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Chemical Nickel Plating

Q. Good Morning,

My company is being asked to supply a fastener with the following nickel plating requirement: Chemical Nickel Plating, 5-10 microns thick that must withstand a salt spray requirement of 168 hours prior to red rust. The Mfgr. of the fastener in Taiwan is telling me that they cannot meet this thickness or salt spray requirement. Can anyone tell me if this requirement is reasonable and commonly met in the States of Asia? Will a common or commercial grade nickel plating meet this salt spray? If not, what will it normally meet? Is chemical nickel plating different than electroless nickel plating or electrolytic nickel plating? As you can tell, I am not an expert when it comes to nickel plating and would greatly appreciate any assistance that anyone could offer.

Thank you very much,

Joe Petruziello
- Cleveland, Ohio

A. I'd call for clarification, but I'd start with a high phosphorus electroless nickel.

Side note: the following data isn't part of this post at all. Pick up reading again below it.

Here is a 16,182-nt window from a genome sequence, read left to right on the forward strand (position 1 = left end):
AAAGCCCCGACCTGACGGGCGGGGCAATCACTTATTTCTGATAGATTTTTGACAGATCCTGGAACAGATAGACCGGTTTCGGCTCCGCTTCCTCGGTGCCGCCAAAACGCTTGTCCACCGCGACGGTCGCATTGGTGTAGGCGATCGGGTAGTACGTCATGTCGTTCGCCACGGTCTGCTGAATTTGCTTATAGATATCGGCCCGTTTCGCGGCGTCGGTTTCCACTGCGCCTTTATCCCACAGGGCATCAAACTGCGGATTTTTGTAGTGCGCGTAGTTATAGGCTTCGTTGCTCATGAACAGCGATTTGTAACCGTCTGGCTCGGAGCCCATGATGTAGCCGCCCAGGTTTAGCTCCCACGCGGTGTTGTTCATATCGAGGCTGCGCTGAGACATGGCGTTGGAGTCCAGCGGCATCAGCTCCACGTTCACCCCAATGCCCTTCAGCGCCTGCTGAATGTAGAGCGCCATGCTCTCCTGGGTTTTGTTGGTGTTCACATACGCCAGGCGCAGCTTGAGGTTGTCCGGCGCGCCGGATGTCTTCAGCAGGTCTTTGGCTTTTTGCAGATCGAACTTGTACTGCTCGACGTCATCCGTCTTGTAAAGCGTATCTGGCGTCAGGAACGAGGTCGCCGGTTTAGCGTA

James Totter
James Totter, CEF
- Tallahassee, Florida


A. Salt spray protection is very dependent on the surface condition of the basis metal. If the surface is rough or pitted, it would be difficult or impossible to meet the salt spray requirements without electropolishing or chemical polishing -- costly procedures. If the surface is smooth, high phosphorus Electroless (chemical) Nickel would meet the requirements. Nickel is not sacrificial to steel, thus the surface must be pore free to protect.

don baudrand
Don Baudrand
Consultant - Poulsbo, Washington
(Don is co-author of "Plating on Plastics" [on Amazon or AbeBooks affil links]
           and "Plating ABS Plastics" [on Amazon or eBay or AbeBooks affil links])

"Electroless Copper and Nickel-phosphorous Plating"
by Sha, Wu, & Keong

on AbeBooks

or Amazon

(affil links)

A. Hi Joe. Yes, chemical nickel is electroless nickel plating. Chemical nickel is not electrolytic nickel plating. 5-10 microns is certainly not a heavy plating and should be readily available even in countries which offer only shoddy plating.

But everything James and Don have said is correct: 168 hours can be obtained on a "good" substrate, but cannot be reliably achieved on a poor substrate.

Good luck.


pic of Ted Mooney
Ted Mooney, P.E. RET
Striving to live Aloha - Pine Beach, New Jersey

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